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Friday, January 20, 2017

Will Trump Be Good for Wyoming?

Recently, Bloomberg News published its 2017 Economic Evaluation of States (BEES). They placed Wyoming dead last. This ranking is based in part on the decline in minerals-industry production, but also on private-sector job creation and GDP growth.


The BEES study confirms what I have been saying all along, namely that our state has more macroeconomic problems than anyone could blame on the minerals industry.
 
Many people, including some legislators, apparently pin their hope of a better future for Wyoming on our new president. That is not unreasonable: 
Trump has made bold promises of deregulation, tax cuts and other policies to help our economy grow more strongly. 

Today, when Trump was sworn in, is a good day to ask what impact his policies may have on Wyoming. Earlier this week, the same question was addressed by the Wyoming Tribune Eagle:
The vice president of a Massachusetts-based economic modeling firm gave a talk [on January 17] on what impacts the incoming Trump administration could have on the U.S. economy. Billy Leung of REMI, short for Regional Economic Models Inc., spoke ... before a small group of economic and business officials, ... He suggested that President-elect Donald Trump and his cabinet’s positions on deregulation of industry may provide productivity growth that would be a key component of economic recovery. “Deregulation of labor, energy, financial services; tax reform and tax cuts; infrastructure improvements to help businesses lower their transportations costs – that all allows further growth without inflation,” Leung said. 
 Sure, but let us remember that these are changes to federal regulations, which means that in general, nothing changes between the states. The exception is when a state is highly dependent on one industry; in our case, deregulation of the production of coal, oil, natural gas and uranium would certainly be positive for our state. 

That said, it would be naive, frankly, to expect those products to rebound toward the prices and levels of production where they were a few years ago. Coal is perhaps the best example: as I explained back in October, not only has coal been in decline since the 1980s in our electricity production, but our economy has slowly grown more energy efficient. In 2015 we used 24 percent less electricity per $1 million of GDP than we did in 1995.

The trend of a decline in coal-based electricity production has been going on far longer than the Obama administration's regulatory incursions into the coal industry. The coal share of total electricity production actually peaked in 1956, when it stood at 56.1 percent. In the past 20 years alone, the coal share of our total mWh has fallen by, on average, two percent per year.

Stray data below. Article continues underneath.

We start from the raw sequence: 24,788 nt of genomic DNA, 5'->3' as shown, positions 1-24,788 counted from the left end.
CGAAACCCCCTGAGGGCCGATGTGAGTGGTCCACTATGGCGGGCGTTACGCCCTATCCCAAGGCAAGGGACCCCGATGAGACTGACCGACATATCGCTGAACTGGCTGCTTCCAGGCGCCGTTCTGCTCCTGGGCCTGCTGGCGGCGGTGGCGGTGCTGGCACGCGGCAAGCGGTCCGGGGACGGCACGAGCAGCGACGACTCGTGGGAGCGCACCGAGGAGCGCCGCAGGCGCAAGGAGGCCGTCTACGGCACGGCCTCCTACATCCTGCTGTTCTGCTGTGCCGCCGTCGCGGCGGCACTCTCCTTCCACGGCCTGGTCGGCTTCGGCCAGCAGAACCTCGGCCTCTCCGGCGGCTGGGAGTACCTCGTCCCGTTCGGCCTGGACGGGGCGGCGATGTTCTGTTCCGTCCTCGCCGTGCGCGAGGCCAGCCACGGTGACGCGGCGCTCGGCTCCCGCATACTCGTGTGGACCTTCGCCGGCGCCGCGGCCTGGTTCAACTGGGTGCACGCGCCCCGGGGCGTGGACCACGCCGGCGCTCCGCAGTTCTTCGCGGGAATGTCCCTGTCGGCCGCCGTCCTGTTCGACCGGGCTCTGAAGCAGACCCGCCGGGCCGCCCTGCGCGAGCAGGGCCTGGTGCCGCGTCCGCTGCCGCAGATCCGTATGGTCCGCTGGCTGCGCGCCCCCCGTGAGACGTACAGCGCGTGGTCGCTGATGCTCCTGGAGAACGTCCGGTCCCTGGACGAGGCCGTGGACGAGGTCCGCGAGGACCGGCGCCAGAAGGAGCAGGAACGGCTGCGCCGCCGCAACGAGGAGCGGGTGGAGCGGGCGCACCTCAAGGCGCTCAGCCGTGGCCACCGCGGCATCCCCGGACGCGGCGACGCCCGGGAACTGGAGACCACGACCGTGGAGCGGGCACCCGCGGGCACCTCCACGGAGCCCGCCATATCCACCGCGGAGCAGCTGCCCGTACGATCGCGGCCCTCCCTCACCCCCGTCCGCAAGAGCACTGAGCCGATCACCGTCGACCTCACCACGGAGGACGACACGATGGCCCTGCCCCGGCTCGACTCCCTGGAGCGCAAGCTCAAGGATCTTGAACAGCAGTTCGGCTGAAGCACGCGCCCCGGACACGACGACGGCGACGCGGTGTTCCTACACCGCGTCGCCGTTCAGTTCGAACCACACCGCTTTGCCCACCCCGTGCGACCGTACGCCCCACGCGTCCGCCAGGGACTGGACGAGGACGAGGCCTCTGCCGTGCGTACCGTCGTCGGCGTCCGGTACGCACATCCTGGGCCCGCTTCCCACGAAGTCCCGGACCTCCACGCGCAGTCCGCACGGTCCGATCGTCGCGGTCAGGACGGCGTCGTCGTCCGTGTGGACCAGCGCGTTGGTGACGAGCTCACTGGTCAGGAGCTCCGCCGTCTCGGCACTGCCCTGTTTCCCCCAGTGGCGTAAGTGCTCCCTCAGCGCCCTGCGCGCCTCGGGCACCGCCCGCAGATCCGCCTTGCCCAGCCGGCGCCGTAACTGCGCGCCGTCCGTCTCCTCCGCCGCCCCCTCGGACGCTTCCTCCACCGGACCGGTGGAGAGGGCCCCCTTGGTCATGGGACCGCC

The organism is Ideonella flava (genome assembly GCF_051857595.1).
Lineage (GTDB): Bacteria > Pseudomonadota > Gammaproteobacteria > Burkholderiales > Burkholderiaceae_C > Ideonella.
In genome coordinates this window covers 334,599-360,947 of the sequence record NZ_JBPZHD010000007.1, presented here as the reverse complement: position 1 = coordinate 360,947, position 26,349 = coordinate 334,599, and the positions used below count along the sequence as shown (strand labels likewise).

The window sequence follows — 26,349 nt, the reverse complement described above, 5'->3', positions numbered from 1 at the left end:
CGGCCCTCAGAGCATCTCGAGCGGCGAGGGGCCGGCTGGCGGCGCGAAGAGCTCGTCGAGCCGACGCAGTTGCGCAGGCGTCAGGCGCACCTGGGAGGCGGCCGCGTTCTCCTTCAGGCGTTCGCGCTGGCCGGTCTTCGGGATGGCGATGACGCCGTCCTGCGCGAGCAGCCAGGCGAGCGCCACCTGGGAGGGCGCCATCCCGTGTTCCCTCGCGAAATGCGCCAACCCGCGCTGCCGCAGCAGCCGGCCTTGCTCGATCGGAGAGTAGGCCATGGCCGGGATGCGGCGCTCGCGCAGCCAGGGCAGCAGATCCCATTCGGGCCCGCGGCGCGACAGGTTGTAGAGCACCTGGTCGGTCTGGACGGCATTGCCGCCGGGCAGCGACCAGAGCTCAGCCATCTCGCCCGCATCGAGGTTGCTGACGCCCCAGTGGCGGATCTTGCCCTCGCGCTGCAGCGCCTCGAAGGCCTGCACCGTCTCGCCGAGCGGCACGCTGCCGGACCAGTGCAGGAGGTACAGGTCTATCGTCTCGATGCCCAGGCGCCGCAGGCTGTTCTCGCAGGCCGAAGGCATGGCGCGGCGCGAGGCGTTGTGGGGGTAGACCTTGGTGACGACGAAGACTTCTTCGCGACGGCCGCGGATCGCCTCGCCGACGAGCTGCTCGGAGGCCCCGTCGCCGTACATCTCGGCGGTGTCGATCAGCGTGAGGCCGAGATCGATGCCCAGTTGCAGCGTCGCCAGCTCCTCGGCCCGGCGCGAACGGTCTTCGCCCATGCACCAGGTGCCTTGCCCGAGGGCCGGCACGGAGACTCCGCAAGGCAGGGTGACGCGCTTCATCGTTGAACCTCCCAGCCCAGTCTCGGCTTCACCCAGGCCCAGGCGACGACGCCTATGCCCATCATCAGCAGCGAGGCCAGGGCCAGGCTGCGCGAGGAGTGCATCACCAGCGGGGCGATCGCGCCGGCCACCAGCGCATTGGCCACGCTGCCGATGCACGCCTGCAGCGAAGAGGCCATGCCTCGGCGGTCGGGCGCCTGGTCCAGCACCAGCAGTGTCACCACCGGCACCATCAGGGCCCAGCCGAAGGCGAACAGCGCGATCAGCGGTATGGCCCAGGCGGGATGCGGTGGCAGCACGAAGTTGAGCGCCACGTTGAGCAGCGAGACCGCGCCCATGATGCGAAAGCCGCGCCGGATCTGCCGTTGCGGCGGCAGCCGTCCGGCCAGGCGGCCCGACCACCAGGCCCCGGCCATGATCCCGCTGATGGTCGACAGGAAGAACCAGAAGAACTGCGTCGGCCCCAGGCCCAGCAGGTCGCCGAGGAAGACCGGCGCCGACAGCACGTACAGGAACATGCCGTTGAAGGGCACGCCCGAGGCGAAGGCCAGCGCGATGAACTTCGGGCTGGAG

During the same time, the use of mWh per $1 million GDP has declined by 1.3 percent per year. What do these two percentages tell us about future coal demand?

Assuming that the REMI forecast is correct in predicting a one-percent extra GDP growth under Trump, the outlook is honestly not very good. In 2015 we used coal to produce 1.35 million terrawatt hours; if the trend of less electricity per $1m of GDP continues at -2.02 percent per year, and if the coal share of total electricity production continues to decline at 1.3 percent per year, then at three-percent real GDP growth, coal-based electricity production will be exactly the same: 1.35 million terrawatt hours. 

This forecast assumes that there is no substantial relative price change between coal, oil, natural gas and uranium. That is a reasonable outlook; for example, it is very unlikely that oil will rise above $50 for any sustained period of time.

We should also keep in mind that inflation may put a little bit of a damper on the expected Trump growth, as manufacturing is repatriated from low-cost countries. The inflationary tendency from that could be countered by deregulation and cuts in the federal corporate tax rate. A good rule of thumb is that regulations cost a business $1 for every $2 they owe in taxes; if Trump's pledge to cut the federal corporate-income tax rate from 35 percent to 15 percent became reality, and if he could preside over a significant regulatory rollback, much of our manufacturing industry could end up with a net gain from repatriating production. 

If so, the inflation damper on growth will probably not materialize. Even so, though, Trump's policies will most likely avoid a complete dissipation of coal production and will more than likely help it stabilize at its current levels. But unless:
  • there is a major upset of relative energy prices;
  • Europe and Japan suddenly wake up from their macroeconomic slumber; and
  • China gets a grip on its ominous financial bubble;
 there will be no long-term return to the heydays of coal production from a few years ago. 

All in all, the Trump administration is going to be better for the American economy than a Hillary Clinton administration would have been. Trump is also going to be better for our economy than Obama was. That, however, does not mean any substantial change for the better for Wyoming. Our state government's fiscal problems originate within the state, and therefore require in-state solutions.

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